Salomon Shift Forward Pressure Adjustment Screw

Once you get heel piece in a position where it can be engaged we want to return the the forward pressure indicator on the base of the binding in the back. You will see a small bump up on the top of the adjustment screw. We want that bump to land in the center of the window that can be seen from above. 

If the bump is sitting too far back and not within the window (Left Image), forward pressure is too loose and you will need to move the heel piece forward by turning the screw (clockwise.) If the bump is hidden within the binding (Right Image), the forward pressure is too tight and you will need to move the binding backwards by turning the screw (counter-clockwise).

Salomon Shift Forward Pressure is Too Loose. Salomon Shift Forward Pressure is Too Tight.

Once the proper adjustments are made you will notice the bump up indicator is sitting in the center of the small window (SEE BELOW). If you think you have the proper forward pressure, remove the boot and reengage the boot several times to make sure you have made the proper adjustments. It's super important you have done this correctly. Remember you are going to shredding, take the time to get it right. If you are unsure please let a local professional make the adjustment. 


When the forward pressure is dialed in its time to move onto the AFD (Anti-Firction Device). This is another important step that is often done incorrectly. Start by engaging the boot into the binding. After it is engaged it is IMPERATIVE you tug the back of the boot backwards in an effort to lift the toe of the boot up into the correct position. If this is not done the toe of your boot will be sitting too low and will indicate your forward pressure is correct. IT IS NOT! You have to pull or push the boot backwards to lift the toe. Only after you get the boot in the correct position will you make any adjustments to the AFD.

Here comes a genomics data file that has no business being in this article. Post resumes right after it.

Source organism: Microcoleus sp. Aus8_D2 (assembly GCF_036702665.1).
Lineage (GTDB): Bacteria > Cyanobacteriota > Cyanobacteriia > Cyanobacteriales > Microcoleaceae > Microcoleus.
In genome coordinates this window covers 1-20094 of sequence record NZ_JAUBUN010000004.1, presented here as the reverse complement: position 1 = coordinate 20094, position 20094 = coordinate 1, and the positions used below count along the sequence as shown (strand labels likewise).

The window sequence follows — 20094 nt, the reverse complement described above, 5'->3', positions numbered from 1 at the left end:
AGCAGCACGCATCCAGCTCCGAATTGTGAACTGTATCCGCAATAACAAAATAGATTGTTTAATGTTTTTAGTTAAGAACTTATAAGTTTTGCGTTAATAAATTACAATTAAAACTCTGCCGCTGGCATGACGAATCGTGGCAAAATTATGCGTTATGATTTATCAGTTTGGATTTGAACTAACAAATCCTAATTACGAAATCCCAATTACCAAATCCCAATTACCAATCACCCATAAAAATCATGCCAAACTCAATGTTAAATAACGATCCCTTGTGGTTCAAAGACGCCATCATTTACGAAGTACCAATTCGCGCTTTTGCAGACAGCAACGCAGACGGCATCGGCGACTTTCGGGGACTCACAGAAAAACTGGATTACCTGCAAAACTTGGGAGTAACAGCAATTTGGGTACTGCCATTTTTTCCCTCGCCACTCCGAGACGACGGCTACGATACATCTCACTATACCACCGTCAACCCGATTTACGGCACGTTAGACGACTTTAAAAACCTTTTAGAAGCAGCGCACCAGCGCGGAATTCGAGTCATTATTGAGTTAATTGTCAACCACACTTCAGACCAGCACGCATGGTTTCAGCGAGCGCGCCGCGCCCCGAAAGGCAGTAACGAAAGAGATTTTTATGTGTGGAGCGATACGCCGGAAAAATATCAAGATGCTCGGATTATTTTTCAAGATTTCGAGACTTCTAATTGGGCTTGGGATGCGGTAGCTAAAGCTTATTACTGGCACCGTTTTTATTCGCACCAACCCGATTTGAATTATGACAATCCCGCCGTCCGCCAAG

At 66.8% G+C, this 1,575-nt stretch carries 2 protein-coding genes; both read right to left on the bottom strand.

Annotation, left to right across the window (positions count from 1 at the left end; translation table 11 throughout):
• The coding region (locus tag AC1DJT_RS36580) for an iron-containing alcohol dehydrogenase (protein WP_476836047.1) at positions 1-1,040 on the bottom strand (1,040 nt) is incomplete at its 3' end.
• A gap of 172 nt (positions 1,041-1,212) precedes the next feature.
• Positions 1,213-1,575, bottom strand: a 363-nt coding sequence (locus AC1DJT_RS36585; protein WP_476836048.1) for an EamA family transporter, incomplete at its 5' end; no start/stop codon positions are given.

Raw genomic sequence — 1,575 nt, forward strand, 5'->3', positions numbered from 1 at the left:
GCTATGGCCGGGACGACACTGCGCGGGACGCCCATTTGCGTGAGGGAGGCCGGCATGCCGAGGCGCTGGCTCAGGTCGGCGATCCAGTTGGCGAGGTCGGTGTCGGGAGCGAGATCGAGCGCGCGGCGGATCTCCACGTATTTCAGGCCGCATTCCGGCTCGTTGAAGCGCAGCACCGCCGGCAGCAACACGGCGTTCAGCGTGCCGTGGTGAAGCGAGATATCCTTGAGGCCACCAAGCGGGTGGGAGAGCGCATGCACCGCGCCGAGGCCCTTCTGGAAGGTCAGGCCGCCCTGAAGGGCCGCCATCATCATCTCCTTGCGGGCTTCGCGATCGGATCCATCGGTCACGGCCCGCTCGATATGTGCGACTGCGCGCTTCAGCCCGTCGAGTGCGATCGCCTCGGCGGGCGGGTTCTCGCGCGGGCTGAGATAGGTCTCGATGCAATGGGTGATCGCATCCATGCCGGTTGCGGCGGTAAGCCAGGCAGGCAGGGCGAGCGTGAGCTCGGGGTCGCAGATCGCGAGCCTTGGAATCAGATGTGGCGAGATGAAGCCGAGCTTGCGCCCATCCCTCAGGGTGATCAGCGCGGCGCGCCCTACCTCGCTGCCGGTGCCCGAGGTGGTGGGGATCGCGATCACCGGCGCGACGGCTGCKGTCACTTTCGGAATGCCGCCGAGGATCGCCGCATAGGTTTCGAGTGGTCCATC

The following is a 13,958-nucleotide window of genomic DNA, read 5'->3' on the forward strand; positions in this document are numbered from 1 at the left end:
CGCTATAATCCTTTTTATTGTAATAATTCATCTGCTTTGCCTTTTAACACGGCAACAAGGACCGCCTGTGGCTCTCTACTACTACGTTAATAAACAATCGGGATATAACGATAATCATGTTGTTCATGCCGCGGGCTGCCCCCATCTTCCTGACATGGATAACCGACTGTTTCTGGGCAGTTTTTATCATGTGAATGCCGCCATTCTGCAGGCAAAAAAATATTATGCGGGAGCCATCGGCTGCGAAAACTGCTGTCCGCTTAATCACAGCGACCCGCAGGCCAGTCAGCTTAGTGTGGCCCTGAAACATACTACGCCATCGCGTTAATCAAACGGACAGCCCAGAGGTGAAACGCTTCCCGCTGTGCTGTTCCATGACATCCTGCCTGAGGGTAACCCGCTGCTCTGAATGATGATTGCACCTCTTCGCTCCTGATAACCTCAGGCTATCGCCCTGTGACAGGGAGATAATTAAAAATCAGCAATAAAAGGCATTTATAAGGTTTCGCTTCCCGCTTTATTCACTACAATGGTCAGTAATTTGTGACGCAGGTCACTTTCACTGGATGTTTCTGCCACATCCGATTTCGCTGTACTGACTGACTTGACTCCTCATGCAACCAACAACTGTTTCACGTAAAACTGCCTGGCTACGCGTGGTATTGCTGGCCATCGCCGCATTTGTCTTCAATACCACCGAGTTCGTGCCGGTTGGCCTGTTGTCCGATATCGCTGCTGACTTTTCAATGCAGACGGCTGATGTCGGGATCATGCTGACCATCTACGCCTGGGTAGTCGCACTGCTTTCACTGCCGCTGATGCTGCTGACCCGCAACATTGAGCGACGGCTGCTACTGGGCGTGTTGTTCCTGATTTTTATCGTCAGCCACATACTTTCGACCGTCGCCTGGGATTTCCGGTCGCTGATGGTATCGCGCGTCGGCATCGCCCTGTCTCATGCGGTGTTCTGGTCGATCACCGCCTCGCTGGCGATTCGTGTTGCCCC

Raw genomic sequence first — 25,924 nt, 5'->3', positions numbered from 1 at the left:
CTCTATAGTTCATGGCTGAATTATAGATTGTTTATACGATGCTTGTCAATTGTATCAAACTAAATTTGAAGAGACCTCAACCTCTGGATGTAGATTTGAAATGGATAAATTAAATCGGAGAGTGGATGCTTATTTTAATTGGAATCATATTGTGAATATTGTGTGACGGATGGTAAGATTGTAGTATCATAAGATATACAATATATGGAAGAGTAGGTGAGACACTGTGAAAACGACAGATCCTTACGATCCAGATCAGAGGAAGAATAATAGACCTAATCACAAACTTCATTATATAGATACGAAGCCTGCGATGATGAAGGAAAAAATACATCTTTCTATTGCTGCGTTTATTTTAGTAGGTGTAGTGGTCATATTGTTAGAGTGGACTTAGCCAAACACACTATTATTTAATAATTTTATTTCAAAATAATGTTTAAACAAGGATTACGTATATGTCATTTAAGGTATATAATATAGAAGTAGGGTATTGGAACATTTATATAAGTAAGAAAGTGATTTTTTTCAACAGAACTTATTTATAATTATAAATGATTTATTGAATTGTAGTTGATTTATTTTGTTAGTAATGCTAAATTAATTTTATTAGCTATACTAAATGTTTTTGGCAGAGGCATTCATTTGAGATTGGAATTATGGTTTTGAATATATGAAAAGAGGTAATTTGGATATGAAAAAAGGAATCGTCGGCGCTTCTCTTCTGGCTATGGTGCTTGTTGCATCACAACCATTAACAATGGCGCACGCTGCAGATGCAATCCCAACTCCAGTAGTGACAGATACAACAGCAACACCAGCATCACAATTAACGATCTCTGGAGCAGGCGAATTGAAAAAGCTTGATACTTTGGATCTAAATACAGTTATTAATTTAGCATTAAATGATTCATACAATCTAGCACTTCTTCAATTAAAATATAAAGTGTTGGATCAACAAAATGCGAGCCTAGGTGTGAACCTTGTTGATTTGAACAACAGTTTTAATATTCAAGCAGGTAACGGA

You will need a Phillips head screwdriver to make adjustments to the AFD. Turning the AFD screw clockwise will cause the the AFD to rise, counter clockwise will lower the AFD. 


Now we have to find the proper amount of friction between the sole of the boot and the AFD. Engage the boot into the binding, tug the boot back to life the toe, and take a look at the amount of space between the AFD and boot sole. Keep in mind there may be no gap between the two. If there is a visible gap between the AFD and the bottom of the boot we need to raise the height of the AFD (Left Image). If there is a lot of contact we need to lower the AFD (Right Image).